The Critical Friend Approach – A Somewhat Different Evaluation
Critical friends often play important roles in our life by challenging and supporting us. The same can be said about their role in evaluations. In the SPEAR project, we made a deliberate decision for this special kind of evaluation approach in order to challenge, support and empower our partner organisations on their way of becoming more gender inclusive organisations. With this approach, we do not set the focus on judging and ranking the organisations depending on their progress, but on the identification of strengths and opportunities as well as highlighting room for improvement from an external perspective and providing assistance when needed.
Why are Communities Central to SPEAR?
Structured reflection together with peers facing the same issues offers one of the most efficient ways to build skills, expand practical, strategic and political capacity to empower actors within organizations to address complex and systems-wide problems without clear boundaries, definitions, actors or even clear objectives. In other words, joint, structured reflection – on what worked and what could be improved, how intentions are met, how to engage people who can make a positive impact – makes us better at adequately responding, maneuvering, and designing intelligent (re)solutions in countering complex issues. Collectively sharing our problem definitions as well as potential resolutions may become key to our change efforts.
Getting started with Communities of Learning and Communities of Practice at next SPEAR meeting in March
So let’s look further into what these two concepts mean for our project.
A journey to an academic institution where women and men are equal
Reflections on the Kick-off meeting of the SPEAR project. Part 3
As the kick-off was taking place in Odense, the birthplace of Hans Christian Andersen, the organizers could not have passed the opportunity to present his legacy to the consortium in an engaging way – during the dinner the partners had to detect any gender/social bias indication hidden in one of writer’s stories.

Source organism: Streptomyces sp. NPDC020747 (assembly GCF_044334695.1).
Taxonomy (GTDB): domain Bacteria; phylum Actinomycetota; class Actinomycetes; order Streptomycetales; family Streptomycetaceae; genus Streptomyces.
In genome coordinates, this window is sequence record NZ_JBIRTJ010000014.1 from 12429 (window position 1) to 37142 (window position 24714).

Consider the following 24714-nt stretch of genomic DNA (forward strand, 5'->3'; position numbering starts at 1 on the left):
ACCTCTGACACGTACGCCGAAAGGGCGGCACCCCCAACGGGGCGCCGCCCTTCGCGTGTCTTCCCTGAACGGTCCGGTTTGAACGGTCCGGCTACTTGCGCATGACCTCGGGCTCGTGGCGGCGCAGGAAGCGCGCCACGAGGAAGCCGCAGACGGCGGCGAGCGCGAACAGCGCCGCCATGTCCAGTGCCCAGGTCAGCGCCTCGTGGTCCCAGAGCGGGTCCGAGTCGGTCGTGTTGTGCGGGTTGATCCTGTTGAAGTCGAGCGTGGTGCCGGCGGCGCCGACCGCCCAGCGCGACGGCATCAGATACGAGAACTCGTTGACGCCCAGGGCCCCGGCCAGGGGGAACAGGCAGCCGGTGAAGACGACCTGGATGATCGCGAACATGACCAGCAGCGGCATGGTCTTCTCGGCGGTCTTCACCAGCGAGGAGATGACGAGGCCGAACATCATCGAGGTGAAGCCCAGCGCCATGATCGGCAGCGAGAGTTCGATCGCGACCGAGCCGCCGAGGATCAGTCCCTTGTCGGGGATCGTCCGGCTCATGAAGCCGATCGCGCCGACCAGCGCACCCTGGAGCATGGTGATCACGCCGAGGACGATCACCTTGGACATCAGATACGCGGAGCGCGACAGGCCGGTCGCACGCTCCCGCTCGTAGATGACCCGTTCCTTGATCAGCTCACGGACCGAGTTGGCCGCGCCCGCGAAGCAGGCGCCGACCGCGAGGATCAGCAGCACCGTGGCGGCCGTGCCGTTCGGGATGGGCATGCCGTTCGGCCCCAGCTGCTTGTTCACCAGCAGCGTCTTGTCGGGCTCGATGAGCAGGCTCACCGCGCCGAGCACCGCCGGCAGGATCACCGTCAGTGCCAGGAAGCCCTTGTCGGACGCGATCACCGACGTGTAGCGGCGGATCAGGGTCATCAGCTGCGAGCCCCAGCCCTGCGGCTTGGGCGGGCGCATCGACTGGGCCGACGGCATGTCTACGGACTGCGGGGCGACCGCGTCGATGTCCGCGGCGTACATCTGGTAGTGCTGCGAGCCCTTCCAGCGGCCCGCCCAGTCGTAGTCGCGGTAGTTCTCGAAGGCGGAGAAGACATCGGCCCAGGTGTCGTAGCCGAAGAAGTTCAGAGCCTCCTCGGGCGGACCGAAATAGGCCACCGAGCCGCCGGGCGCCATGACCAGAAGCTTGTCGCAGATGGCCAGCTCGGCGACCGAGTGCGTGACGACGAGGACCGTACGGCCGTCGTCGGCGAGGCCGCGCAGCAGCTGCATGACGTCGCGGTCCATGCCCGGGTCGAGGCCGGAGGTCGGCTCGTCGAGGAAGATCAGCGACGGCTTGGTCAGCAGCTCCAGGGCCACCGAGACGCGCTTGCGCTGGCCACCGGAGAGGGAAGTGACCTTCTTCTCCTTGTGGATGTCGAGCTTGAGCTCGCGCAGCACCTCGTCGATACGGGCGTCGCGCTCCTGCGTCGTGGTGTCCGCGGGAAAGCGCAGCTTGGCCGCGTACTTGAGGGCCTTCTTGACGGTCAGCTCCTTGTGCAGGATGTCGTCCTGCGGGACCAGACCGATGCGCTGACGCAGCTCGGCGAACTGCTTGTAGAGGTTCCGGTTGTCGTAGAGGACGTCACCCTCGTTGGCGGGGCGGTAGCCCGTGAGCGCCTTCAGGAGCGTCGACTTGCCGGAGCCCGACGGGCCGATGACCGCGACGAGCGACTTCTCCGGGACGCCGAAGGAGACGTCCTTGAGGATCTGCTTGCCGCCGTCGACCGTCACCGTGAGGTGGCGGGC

Reflections on the Kick-off meeting of the SPEAR project. Part 2
The kick-off agenda also included an introductory presentation about the project and its structure given by Ms. Myers, followed by the presentations on H2020 regulations for project implementation as well as Policy Perspective on Gender Equality in EU R&I delivered by Ms. Simona Misiti, Project Advisor and Ms. Anne Pépin, Senior Policy Officer respectively. The participants learned about H2020’s approach to the Gender Equality and relevant supported activities aimed at facilitating institutional change through Gender Equality Plans.
Reflections on the Kick-off meeting of the SPEAR project. Part 1
On January 23-25, 2019, eleven partners from nine European countries gathered in the Danish city of Odense to kick-start the implementation of SPEAR – a four-year Horizon 2020 project supporting and implementing plans for gender equality (GEPs) in research and academia.
The coordinator, the University of Southern Denmark (SDU) chose an engaging and creative approach to the meeting structure – all three days were filled with brainstorming exercises, culture presentations, interactive discussions, personal interviews and sharing personal impressions on relevant issues.
Launch of SPEAR
SPEAR (Supporting and Implementing Plans for gender Equality in Academia and Research) is a Coordination and Support Action project funded by the European Union’s Horizon 2020 Science with and for Society (SwafS) programme. Despite numerous EU-wide projects aimed at improving gender equality (GE) in academia, challenges persist, and GE practitioners and change agents experience fatigue and lack of support structures. SPEAR will initiate institutional change in nine European research performing organizations (RPOs) by implementing gender equality plans.